Shane Hastie: Going a little bit wider, if we may, thinking of a fair percentage of our audience, these are relatively new managers, promoted often from a technical background. How do we support these people to become better leaders?

Advice for new leaders [13:51]

Dr. Natalie Baumgartner: Well, we know that so often really successful employees are promoted into positions of leadership with very little to none, often, training around what are the most important factors to focus on? How do you become a really great manager? So I encourage a few things. One, we have actually a manager empowerment model at the Achievers Workforce Institute that we focus on. And we know that to keep it really simple, that there are just a few things that if managers focus on, have the most powerful impact on their team members’ experience. So one is contact, and that became so clear during the pandemic, that simply having that one on one time with your team member, whether it’s in person or remote, can’t be replaced by any other factor. It is the most important factor for managers to be committing to and delivering and having real conversations. Secondly, when you’re having that conversation, asking your team member what they need. What they need in terms of development, what they need in terms of support. Again, it’s really important not to guess.

And so that actually in a way makes your job easier. You don’t have to be a mind reader as a manager. You simply need to ask the question around how can I help you get to where you want to be, develop in the way that you want to develop? And certainly, recognizing. We know that if you are going to have one takeaway from this conversation, it would be that providing a meaningful recognition once a month at the minimum to each member of your team has a tremendous impact on how your team’s going to feel in their job, how they’re going to feel about you, and the likelihood that they’ll stay and continue to do a great job for you. So focusing on those factors keeps it simple. None of those require some massive amount of extensive, expensive training. It’s really about making the time, having the contact, asking people what they need, doing your best to deliver on it or to get them in touch with someone who can, and then recognizing them for what they’re doing well.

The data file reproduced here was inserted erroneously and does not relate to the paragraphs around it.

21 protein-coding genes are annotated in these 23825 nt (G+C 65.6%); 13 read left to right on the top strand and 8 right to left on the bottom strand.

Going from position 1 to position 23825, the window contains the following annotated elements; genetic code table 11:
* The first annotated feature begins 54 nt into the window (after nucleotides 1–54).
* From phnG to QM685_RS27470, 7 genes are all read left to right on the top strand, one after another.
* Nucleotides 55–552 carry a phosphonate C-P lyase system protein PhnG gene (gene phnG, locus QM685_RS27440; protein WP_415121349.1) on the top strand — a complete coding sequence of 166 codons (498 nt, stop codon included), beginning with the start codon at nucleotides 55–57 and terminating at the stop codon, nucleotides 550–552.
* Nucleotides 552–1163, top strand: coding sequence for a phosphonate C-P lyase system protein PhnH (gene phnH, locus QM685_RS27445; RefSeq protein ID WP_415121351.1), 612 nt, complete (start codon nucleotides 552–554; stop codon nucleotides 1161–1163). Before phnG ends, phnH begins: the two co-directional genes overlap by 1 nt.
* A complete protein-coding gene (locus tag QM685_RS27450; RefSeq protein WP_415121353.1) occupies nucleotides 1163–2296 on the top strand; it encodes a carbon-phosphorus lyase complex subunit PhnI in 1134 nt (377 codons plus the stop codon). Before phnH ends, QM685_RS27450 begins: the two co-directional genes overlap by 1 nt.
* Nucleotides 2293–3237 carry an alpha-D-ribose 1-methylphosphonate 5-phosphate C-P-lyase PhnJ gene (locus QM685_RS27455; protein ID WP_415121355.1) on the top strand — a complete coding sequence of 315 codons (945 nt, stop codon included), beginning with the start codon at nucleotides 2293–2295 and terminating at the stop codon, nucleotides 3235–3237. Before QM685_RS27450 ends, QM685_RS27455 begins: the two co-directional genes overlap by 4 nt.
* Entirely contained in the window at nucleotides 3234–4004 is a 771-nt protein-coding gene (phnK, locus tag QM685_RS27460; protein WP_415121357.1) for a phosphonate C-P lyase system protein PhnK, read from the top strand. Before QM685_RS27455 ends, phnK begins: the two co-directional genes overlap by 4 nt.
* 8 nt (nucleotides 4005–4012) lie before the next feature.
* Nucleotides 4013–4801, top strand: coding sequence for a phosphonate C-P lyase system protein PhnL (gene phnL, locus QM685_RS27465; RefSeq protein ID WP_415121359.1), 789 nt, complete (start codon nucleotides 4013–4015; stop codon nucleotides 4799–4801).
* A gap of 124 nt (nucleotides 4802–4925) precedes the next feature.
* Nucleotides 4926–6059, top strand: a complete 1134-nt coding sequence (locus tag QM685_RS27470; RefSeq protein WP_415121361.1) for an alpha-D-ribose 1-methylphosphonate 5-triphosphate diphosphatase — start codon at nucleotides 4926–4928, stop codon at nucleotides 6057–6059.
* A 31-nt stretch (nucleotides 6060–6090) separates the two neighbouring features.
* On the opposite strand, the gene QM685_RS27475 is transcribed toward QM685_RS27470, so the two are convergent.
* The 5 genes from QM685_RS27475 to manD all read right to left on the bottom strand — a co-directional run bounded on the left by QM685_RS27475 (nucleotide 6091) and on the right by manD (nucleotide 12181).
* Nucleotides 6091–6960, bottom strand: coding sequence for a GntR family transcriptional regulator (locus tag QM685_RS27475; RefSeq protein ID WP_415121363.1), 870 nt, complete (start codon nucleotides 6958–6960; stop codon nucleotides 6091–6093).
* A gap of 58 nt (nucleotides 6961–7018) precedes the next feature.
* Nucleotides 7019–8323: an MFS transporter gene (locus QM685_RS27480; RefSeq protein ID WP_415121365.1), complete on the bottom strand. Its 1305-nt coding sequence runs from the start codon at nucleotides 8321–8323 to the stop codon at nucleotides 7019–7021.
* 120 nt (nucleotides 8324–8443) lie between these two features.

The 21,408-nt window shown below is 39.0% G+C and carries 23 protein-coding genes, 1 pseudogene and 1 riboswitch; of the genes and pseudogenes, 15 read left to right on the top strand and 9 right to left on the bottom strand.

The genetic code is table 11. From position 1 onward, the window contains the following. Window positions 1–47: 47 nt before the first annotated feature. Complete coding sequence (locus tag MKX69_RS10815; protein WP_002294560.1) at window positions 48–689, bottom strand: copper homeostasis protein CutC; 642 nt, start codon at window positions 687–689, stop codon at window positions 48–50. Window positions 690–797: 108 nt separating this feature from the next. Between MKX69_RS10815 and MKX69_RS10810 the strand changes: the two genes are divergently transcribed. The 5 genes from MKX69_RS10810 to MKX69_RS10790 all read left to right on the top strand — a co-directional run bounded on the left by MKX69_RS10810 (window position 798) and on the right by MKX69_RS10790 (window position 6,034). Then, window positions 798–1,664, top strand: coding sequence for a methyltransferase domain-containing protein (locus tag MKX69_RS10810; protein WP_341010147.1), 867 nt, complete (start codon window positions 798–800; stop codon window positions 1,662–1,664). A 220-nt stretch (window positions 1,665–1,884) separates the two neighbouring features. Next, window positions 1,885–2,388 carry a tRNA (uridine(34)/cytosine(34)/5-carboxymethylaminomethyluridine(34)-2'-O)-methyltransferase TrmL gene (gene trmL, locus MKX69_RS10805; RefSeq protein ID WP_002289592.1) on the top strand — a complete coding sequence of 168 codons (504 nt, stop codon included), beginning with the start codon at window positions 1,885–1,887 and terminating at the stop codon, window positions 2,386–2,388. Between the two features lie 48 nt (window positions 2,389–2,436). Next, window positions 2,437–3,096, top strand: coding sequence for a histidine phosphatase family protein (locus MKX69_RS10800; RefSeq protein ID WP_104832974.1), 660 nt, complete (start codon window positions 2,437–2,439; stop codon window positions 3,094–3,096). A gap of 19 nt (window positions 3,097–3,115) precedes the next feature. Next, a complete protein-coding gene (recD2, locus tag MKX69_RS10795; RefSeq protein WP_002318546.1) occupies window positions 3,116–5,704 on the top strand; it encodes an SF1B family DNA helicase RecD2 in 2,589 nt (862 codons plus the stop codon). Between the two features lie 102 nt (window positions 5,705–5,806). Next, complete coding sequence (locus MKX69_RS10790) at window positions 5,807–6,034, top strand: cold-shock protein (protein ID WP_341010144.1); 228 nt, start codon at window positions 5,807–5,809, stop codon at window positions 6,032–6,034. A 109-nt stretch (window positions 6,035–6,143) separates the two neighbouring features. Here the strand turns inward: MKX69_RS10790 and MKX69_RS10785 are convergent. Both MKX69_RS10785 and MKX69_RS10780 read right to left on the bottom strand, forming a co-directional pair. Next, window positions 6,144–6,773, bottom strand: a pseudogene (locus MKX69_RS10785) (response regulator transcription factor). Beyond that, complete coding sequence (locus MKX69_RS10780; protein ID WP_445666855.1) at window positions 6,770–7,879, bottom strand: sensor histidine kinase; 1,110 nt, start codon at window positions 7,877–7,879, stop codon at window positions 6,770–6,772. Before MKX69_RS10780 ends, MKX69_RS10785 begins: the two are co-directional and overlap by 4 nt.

Shane Hastie: Sounds such a simple formula, and yet so often we get it wrong.

Managers experience pressures from all directions [15:57]

Dr. Natalie Baumgartner: Well, I think it’s very easy to become overwhelmed as a manager. During the pandemic, we found, and this is certainly not exclusive to the pandemic, but in the height of the pandemic, we found that managers were really the meat in the sandwich. They’re getting pulled in both directions. They’re needing to provide support and resource to their employees and also deliver to the people above them. And so it is challenging, especially to be a new manager, and especially to be a new manager without much training or development on how to do it. It’s very challenging to do oftentimes your day job still, the job that you were doing before you became a manager or some aspect of it, plus nurturing and supporting the people beneath you.

I think having a lot of empathy for that challenge is really important, but keeping it simple. So that’s why I referenced, if you’re having contact, if you’re helping to develop and provide feedback, and if you’re recognizing your employees, even each of those just a little bit has a tremendous effect on how your team is going to function. And all that comes back to you then, because then you’ll feel that in return, and then what develops is a really positive cycle.

Shane Hastie: Something that sits in my mind is, we know this as managers dealing with operational people and direct reports. Do we forget it as we rise through the hierarchy? It feels like it.

The lack of effective management and leadership training [17:18]